While images of floods and fire are making headlines around the world, the UN Climate experts on Monday released their most anticipated new climate forecast, three months ahead of the COP26 climate conference, which is critical to the world’s future.
After two weeks of closed-door and virtual meetings, 195 countries on Friday approved the IPCC’s first comprehensive assessment in seven years, with its “summary for decision-makers” negotiated line by line and word.
Amid planetary disasters, floods in Germany and China, monster fires in Europe and North America, and frenzied temperatures in Canada, scientists released these new estimates on Monday at 08:00 GMT and the severity of sea level rise or extreme events.
“This is a serious warning that human behavior could accelerate global warming,” COP26 leader Alok Sharma told The Guardian on Sunday in an interview with The Observer.
The report said the British minister was “a warning call to all who still do not understand why the next decade should be absolutely decisive in terms of climate action,” when it was too late to act.
– “Change direction” –
UN Climate Manager Patricia Espinoza also stressed the need to act quickly at the start of the IPCC session at the end of July.
“The reality is that we are not on track to achieve the Paris Agreement goal of controlling global warming to + 1.5 ° C by the end of the century. In fact, we are on the opposite path, we are moving above + 3 ° C. .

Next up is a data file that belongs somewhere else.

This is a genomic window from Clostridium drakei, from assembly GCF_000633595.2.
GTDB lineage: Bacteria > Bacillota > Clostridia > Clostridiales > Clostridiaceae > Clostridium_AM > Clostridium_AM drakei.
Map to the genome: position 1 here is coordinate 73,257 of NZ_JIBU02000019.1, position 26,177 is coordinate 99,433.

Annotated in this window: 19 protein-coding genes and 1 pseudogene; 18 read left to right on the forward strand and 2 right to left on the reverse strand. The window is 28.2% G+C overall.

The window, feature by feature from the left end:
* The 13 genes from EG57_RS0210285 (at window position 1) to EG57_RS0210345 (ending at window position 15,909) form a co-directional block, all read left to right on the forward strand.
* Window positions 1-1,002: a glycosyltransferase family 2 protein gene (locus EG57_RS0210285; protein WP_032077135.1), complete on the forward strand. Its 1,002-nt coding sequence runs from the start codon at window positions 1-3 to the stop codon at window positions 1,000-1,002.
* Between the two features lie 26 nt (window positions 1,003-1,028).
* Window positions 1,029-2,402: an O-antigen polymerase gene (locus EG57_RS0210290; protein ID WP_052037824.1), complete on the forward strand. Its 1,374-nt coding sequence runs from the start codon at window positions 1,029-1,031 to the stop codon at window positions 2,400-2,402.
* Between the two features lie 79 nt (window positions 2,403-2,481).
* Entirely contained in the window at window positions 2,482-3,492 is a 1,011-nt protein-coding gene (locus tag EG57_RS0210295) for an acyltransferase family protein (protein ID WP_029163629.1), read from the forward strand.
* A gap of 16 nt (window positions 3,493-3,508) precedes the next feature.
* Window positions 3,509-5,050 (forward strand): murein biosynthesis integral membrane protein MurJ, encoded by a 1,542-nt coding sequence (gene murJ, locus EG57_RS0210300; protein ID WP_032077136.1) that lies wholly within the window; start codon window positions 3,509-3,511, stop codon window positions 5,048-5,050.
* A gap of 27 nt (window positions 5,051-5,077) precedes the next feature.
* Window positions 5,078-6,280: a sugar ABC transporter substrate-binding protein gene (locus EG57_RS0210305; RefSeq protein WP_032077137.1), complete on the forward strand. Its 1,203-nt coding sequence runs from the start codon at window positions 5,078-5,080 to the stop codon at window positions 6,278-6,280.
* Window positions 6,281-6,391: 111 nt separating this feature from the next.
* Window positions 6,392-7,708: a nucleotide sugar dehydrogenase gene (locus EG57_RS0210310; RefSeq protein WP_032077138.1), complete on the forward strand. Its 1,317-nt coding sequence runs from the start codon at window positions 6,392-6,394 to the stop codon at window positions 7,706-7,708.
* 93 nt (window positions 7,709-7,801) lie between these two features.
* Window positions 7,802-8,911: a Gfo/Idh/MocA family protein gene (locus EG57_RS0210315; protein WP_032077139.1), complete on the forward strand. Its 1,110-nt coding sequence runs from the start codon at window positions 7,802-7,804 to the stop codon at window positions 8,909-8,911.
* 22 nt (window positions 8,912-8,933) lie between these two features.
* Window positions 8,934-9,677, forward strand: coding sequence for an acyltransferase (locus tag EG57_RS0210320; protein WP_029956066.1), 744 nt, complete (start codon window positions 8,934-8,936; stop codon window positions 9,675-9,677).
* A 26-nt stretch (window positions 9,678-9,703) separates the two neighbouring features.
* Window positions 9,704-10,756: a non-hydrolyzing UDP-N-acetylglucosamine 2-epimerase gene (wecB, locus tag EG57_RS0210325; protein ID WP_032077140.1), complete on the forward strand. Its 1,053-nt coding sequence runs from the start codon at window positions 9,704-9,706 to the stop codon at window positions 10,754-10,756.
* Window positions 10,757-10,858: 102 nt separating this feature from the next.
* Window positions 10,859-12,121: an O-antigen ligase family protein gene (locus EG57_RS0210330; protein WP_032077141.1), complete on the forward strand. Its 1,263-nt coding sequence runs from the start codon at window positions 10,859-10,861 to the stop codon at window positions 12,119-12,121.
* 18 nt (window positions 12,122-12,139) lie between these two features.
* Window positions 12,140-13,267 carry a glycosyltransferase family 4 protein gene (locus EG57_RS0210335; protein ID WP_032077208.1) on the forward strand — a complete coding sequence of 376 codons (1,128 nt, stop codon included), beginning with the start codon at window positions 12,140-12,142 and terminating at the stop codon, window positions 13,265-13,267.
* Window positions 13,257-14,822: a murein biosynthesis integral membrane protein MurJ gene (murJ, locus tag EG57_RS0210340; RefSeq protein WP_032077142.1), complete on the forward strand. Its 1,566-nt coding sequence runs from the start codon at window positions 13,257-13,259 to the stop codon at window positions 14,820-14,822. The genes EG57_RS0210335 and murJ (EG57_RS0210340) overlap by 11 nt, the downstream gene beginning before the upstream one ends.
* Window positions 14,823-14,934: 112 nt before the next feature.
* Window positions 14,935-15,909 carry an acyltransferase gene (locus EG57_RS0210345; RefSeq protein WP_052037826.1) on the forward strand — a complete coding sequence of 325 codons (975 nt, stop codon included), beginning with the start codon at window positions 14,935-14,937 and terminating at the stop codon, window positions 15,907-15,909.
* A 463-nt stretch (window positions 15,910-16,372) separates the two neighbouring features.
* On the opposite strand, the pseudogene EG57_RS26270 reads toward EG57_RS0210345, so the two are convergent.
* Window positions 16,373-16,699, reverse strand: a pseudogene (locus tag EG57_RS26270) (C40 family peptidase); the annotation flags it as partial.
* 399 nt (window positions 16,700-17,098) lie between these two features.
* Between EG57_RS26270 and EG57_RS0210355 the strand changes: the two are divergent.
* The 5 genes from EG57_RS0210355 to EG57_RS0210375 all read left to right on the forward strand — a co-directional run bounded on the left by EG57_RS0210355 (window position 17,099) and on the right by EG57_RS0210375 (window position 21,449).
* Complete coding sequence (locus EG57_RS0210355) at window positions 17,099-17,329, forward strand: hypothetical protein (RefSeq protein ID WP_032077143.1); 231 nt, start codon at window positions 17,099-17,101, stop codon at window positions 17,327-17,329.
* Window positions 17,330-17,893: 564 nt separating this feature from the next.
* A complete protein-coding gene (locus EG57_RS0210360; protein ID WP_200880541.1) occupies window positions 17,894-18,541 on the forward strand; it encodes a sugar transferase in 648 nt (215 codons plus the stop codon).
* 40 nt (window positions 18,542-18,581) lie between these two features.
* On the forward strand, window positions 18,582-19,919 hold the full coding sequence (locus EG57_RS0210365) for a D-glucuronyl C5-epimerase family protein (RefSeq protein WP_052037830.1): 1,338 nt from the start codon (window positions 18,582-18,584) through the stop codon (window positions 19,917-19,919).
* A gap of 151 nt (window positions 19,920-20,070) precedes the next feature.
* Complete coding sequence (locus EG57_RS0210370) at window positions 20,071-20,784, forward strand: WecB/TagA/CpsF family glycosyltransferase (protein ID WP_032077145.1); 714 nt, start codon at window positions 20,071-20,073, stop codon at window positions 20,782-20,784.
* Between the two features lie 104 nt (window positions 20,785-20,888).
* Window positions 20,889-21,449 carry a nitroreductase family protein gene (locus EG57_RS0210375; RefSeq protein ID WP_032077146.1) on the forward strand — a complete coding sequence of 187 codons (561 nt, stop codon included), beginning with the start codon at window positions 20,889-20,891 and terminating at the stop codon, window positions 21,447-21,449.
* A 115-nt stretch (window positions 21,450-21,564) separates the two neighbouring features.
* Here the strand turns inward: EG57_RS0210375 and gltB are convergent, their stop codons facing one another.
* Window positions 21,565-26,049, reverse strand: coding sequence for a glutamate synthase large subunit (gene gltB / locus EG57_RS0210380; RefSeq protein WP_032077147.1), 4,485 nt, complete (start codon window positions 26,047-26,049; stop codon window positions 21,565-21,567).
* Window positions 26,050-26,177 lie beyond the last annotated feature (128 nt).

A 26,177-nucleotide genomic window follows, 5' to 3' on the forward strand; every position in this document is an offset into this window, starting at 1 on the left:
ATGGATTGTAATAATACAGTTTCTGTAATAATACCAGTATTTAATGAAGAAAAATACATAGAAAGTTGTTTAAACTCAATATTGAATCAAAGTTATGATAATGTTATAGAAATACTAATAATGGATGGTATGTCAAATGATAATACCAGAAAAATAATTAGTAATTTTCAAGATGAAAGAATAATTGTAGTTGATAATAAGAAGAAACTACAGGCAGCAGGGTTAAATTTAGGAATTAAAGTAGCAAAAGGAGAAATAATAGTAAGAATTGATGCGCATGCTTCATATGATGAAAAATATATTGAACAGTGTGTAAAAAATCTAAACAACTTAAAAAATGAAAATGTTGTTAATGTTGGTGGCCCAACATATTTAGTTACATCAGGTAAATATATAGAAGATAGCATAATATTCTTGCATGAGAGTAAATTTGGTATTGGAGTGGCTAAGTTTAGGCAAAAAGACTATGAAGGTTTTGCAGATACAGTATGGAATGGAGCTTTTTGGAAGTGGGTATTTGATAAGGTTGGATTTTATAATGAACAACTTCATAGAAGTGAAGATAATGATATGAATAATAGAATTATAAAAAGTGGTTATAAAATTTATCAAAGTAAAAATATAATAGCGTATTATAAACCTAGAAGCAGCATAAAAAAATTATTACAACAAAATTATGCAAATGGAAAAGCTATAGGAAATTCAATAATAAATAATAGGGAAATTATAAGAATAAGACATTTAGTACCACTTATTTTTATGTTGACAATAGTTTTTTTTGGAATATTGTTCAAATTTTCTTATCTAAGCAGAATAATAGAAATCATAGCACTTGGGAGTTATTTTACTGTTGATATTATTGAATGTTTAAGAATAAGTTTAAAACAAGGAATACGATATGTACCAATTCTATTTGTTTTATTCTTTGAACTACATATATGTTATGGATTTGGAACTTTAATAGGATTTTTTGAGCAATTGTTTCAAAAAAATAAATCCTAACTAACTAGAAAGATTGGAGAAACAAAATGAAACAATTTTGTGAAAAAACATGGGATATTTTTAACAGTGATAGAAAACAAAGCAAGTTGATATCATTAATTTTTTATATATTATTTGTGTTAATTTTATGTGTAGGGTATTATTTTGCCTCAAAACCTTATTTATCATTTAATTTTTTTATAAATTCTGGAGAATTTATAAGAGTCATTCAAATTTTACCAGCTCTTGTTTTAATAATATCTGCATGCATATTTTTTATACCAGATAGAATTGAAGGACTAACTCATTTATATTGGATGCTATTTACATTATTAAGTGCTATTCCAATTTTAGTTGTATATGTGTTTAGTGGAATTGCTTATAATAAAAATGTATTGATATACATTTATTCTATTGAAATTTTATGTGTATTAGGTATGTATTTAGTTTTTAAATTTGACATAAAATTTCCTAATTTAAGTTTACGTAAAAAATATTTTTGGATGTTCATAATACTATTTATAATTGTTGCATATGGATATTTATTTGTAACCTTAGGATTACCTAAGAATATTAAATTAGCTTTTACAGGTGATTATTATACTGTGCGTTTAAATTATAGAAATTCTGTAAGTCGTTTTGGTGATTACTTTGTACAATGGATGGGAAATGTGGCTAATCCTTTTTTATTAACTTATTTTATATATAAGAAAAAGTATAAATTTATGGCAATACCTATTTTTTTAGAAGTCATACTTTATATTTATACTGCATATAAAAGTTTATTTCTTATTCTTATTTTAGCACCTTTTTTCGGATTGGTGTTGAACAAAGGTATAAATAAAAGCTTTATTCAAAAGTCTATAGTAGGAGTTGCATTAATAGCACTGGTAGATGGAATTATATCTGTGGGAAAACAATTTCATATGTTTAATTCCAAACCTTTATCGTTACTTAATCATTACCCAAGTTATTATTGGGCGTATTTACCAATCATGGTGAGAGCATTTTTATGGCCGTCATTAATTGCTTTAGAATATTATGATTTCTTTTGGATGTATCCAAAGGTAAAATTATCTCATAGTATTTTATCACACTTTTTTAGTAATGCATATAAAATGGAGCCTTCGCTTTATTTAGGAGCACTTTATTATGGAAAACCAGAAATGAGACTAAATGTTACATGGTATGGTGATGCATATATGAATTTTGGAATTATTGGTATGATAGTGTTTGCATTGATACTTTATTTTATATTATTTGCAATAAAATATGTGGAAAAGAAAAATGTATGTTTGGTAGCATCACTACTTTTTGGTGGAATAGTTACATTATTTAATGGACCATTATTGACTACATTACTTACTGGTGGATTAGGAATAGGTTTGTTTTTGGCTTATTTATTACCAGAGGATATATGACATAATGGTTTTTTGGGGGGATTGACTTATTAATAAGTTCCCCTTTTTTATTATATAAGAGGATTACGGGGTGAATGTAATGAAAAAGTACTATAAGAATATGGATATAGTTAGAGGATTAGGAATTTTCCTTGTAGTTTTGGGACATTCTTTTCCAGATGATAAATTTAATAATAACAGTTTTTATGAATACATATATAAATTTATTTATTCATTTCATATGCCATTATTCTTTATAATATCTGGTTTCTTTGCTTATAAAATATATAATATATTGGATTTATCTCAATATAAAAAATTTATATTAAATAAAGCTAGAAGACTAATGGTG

“I say this to decision makers: science does not allow us to see the world the way we want it to. It shows the world as it is. It is not politics, it is the truth,” he added.
By signing the Paris Agreement in 2015, all countries on the planet have pledged to reduce CO2 emissions.
The planet is already warming up to about 1.1 degrees Celsius, with each degree bringing the share of more extreme events, with this + 1.5 degrees Celsius becoming the preferred target. Many activists and political leaders.
But can we manage without violating it? This is one of the central questions addressed by the IPCC report, which is based on thousands of recent scientific studies.
“If we do not reduce our emissions in the coming decade, we will not succeed. + 1.5 C will most likely be reached between 2030 and 2040, these are the best estimates we have today,” climate expert Robert Wattard told AFP before the session began in July before the session began.
According to the UN, to reduce global warming to + 1.5 ° C, emissions must be reduced by an average of 7.6% each year. Although 2020 will see this level of decline due to the epidemic, a recovery is expected.
The other two parts of the IPCC assessment are due to be released in 2022. One of the implications of an early version of the AFP is that it shows how life on Earth will inevitably change within thirty years or so. Solutions to reduce third emissions.